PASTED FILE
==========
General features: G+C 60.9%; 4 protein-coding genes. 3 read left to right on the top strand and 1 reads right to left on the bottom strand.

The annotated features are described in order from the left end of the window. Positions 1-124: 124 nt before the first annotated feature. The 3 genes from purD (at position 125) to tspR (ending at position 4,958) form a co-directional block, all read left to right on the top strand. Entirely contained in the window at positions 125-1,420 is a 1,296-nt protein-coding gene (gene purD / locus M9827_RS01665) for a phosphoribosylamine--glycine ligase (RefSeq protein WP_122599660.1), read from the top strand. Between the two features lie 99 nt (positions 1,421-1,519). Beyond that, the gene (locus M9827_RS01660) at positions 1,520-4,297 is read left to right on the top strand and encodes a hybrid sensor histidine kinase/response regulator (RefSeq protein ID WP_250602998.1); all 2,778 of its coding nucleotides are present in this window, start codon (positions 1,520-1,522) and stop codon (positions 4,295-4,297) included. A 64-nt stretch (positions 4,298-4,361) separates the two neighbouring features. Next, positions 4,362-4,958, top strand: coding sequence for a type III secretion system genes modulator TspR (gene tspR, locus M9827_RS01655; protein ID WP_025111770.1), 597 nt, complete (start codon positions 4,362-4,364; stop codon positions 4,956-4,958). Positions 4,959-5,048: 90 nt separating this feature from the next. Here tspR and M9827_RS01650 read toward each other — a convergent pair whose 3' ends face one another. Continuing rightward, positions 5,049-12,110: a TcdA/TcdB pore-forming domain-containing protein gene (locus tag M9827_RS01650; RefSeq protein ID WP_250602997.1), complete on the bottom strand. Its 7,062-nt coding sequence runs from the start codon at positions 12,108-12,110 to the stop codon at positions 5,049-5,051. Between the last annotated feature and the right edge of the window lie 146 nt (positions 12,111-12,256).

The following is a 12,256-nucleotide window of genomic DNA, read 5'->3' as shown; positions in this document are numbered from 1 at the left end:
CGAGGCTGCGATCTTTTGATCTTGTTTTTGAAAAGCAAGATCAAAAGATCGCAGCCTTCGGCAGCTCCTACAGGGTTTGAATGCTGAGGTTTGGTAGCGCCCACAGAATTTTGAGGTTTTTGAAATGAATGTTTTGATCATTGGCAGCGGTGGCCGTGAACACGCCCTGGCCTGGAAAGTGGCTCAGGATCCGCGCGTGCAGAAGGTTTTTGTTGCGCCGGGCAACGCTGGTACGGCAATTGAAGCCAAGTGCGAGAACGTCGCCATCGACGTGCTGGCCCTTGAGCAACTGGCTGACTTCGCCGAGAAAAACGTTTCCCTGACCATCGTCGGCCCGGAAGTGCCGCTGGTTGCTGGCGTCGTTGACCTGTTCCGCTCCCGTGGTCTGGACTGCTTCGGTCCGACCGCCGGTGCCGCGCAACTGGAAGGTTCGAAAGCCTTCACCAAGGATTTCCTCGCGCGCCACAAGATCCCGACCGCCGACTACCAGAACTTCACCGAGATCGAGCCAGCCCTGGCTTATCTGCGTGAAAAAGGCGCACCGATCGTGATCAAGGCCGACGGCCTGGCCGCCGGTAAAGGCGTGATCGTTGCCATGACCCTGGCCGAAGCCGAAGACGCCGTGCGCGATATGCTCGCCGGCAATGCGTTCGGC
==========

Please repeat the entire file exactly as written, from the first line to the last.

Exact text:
General features: G+C 60.9%; 4 protein-coding genes. 3 read left to right on the top strand and 1 reads right to left on the bottom strand.

The annotated features are described in order from the left end of the window. Positions 1-124: 124 nt before the first annotated feature. The 3 genes from purD (at position 125) to tspR (ending at position 4,958) form a co-directional block, all read left to right on the top strand. Entirely contained in the window at positions 125-1,420 is a 1,296-nt protein-coding gene (gene purD / locus M9827_RS01665) for a phosphoribosylamine--glycine ligase (RefSeq protein WP_122599660.1), read from the top strand. Between the two features lie 99 nt (positions 1,421-1,519). Beyond that, the gene (locus M9827_RS01660) at positions 1,520-4,297 is read left to right on the top strand and encodes a hybrid sensor histidine kinase/response regulator (RefSeq protein ID WP_250602998.1); all 2,778 of its coding nucleotides are present in this window, start codon (positions 1,520-1,522) and stop codon (positions 4,295-4,297) included. A 64-nt stretch (positions 4,298-4,361) separates the two neighbouring features. Next, positions 4,362-4,958, top strand: coding sequence for a type III secretion system genes modulator TspR (gene tspR, locus M9827_RS01655; protein ID WP_025111770.1), 597 nt, complete (start codon positions 4,362-4,364; stop codon positions 4,956-4,958). Positions 4,959-5,048: 90 nt separating this feature from the next. Here tspR and M9827_RS01650 read toward each other — a convergent pair whose 3' ends face one another. Continuing rightward, positions 5,049-12,110: a TcdA/TcdB pore-forming domain-containing protein gene (locus tag M9827_RS01650; RefSeq protein ID WP_250602997.1), complete on the bottom strand. Its 7,062-nt coding sequence runs from the start codon at positions 12,108-12,110 to the stop codon at positions 5,049-5,051. Between the last annotated feature and the right edge of the window lie 146 nt (positions 12,111-12,256).

The following is a 12,256-nucleotide window of genomic DNA, read 5'->3' as shown; positions in this document are numbered from 1 at the left end:
CGAGGCTGCGATCTTTTGATCTTGTTTTTGAAAAGCAAGATCAAAAGATCGCAGCCTTCGGCAGCTCCTACAGGGTTTGAATGCTGAGGTTTGGTAGCGCCCACAGAATTTTGAGGTTTTTGAAATGAATGTTTTGATCATTGGCAGCGGTGGCCGTGAACACGCCCTGGCCTGGAAAGTGGCTCAGGATCCGCGCGTGCAGAAGGTTTTTGTTGCGCCGGGCAACGCTGGTACGGCAATTGAAGCCAAGTGCGAGAACGTCGCCATCGACGTGCTGGCCCTTGAGCAACTGGCTGACTTCGCCGAGAAAAACGTTTCCCTGACCATCGTCGGCCCGGAAGTGCCGCTGGTTGCTGGCGTCGTTGACCTGTTCCGCTCCCGTGGTCTGGACTGCTTCGGTCCGACCGCCGGTGCCGCGCAACTGGAAGGTTCGAAAGCCTTCACCAAGGATTTCCTCGCGCGCCACAAGATCCCGACCGCCGACTACCAGAACTTCACCGAGATCGAGCCAGCCCTGGCTTATCTGCGTGAAAAAGGCGCACCGATCGTGATCAAGGCCGACGGCCTGGCCGCCGGTAAAGGCGTGATCGTTGCCATGACCCTGGCCGAAGCCGAAGACGCCGTGCGCGATATGCTCGCCGGCAATGCGTTCGGC